The following featured National Geographic explorers have presented some excellent TED Talks about various topics connected to Geography.
Derek and Beverly Joubert
Derek and Beverly Joubert are Emmy-winning documentary filmmakers, as well as wildlife conservationists for more than 25 years. Based in Botswana, the couple is dedicated to understanding and preserving key species throughout the African continent, especially lions, leopards, cheetahs, and other big cats. In fact, they are leaders of National Geographic’s Big Cat Initiative, which is committed to saving big cat populations around the globe. The Jouberts are also building a new model for preservation as partners in Great Plains Conservation, which aims to save endangered habitats through low-impact tourism and commerce. Learn more about Derek and Beverly Joubert.
In the TED Talk, “Life Lessons From Big Cats”, Derek and Beverly Joubert discuss their careers in the field, and why they are so passionate about saving the big cat populations of Africa. They share videos and photographs that they took in the field, and also first-hand experiences they have had with big cats. The Jouberts stress the importance of conservation and saving these magnificent creatures, and why it is crucial to do so.
Aziz Abu Sarah
Aziz Abu Sarah grew up as a Palestinian boy in Jerusalem. His brother was tortured and killed, and he spent his teen years in the resistance movement- writing inflammatory articles, organizing demonstrations, spreading hate, and opposing peace. Necessity brought him to a Hebrew class however, where he met Jewish people who were not soldiers and who became his friends. He saw they were human beings just like him, and that he had a choice to make a difference. Abu Sarah currently dedicates his life to using personal stories and cross-cultural learning to forge unprecedented understanding and positive social change. His tactics are as diverse as religious, political, and social groups he works to bring together. A walking embodiment of the reconciliation he strives to achieve, Abu Sarah is a Muslim who works closely with rabbis and Christian groups and speaks Arabic, Hebrew, and English. To learn more about Aziz Abu Sarah, click here.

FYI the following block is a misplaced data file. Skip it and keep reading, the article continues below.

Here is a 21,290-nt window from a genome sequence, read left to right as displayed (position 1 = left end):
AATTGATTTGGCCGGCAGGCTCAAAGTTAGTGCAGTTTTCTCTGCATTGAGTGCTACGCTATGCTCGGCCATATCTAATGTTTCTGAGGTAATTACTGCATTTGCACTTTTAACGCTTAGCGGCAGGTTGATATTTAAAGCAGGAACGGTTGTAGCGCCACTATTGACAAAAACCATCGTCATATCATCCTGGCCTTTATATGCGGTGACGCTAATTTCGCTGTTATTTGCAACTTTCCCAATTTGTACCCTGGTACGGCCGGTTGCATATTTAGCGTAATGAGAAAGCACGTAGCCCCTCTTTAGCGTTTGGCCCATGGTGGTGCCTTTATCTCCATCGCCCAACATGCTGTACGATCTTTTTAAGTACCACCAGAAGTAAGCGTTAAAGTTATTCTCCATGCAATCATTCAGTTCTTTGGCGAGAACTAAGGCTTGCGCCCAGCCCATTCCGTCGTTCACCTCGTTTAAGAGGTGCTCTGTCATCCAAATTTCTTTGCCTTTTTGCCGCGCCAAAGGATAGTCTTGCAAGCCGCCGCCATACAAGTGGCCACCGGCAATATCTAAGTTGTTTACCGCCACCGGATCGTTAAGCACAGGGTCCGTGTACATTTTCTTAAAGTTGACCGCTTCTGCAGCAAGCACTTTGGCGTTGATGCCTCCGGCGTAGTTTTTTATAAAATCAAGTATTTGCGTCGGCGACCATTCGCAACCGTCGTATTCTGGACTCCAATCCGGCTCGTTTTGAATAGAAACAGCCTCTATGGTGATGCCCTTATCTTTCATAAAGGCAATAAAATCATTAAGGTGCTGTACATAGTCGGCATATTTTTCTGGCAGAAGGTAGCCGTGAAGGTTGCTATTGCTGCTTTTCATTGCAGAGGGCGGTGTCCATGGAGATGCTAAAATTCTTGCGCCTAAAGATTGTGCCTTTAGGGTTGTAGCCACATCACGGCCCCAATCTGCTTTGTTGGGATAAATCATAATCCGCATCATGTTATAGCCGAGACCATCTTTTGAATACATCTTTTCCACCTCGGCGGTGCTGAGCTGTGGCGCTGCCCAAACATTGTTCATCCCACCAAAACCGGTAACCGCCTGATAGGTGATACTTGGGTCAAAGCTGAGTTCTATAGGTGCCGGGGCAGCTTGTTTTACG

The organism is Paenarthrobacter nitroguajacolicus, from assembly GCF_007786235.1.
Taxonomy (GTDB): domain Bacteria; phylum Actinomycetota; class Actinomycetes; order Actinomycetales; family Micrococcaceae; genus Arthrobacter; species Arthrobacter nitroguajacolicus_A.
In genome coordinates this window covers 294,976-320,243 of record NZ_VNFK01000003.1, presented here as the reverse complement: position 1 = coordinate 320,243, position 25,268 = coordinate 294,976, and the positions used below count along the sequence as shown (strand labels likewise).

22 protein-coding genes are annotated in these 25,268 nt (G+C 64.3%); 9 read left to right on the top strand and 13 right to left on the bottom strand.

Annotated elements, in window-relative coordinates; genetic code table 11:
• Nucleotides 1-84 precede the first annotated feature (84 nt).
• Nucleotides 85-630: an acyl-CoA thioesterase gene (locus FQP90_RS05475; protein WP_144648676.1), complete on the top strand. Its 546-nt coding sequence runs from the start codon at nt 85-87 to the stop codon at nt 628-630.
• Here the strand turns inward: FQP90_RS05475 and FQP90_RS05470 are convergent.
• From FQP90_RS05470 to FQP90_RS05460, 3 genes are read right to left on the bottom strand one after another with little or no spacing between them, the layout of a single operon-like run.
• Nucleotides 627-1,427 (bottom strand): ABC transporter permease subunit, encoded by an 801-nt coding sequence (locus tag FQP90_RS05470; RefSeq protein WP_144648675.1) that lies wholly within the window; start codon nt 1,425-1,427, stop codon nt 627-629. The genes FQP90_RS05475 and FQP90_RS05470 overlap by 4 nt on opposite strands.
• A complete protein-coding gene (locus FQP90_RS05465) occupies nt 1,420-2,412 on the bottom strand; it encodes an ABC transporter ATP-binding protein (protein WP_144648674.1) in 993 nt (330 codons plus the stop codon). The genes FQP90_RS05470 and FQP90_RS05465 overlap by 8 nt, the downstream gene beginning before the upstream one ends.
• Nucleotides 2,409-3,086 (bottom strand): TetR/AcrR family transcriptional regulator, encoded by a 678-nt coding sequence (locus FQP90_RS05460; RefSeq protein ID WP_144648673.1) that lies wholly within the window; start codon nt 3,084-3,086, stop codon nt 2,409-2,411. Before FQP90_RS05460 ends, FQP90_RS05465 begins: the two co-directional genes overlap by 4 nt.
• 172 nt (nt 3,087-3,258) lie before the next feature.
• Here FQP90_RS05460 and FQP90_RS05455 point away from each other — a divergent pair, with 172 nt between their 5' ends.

In the TED talk, “For more tolerance, we need more… tourism?”, Abu Sarah discusses how to use tourism to bring down the walls that separate people. He emphasizes how tourism can be used to make connections between different groups of people, through the use of food, music, dance, cultural immersion, and face-to-face interaction. It is time to get tourists actually out into cultures instead of just taking pictures from bus windows, and Aziz Abu Sarah hopes that this is the future of travel.
Sylvia Earle has been an ocean explorer for the past four decades and has led more than 50 undersea expeditions. With having spent more than 7,000 hours underwater, she is by far one of the most expert ocean scientists in the world. Earle was the captain of the first all-female team to live underwater, and walked untethered on the sea floor at a lower depth than any other woman in history. She has started various companies to build undersea vehicles to allow scientists to explore deeper and deeper depths of the world’s oceans, and is a dedicated advocate for oceans and the creatures that live in them. To learn more about Sylvia Earle, click here.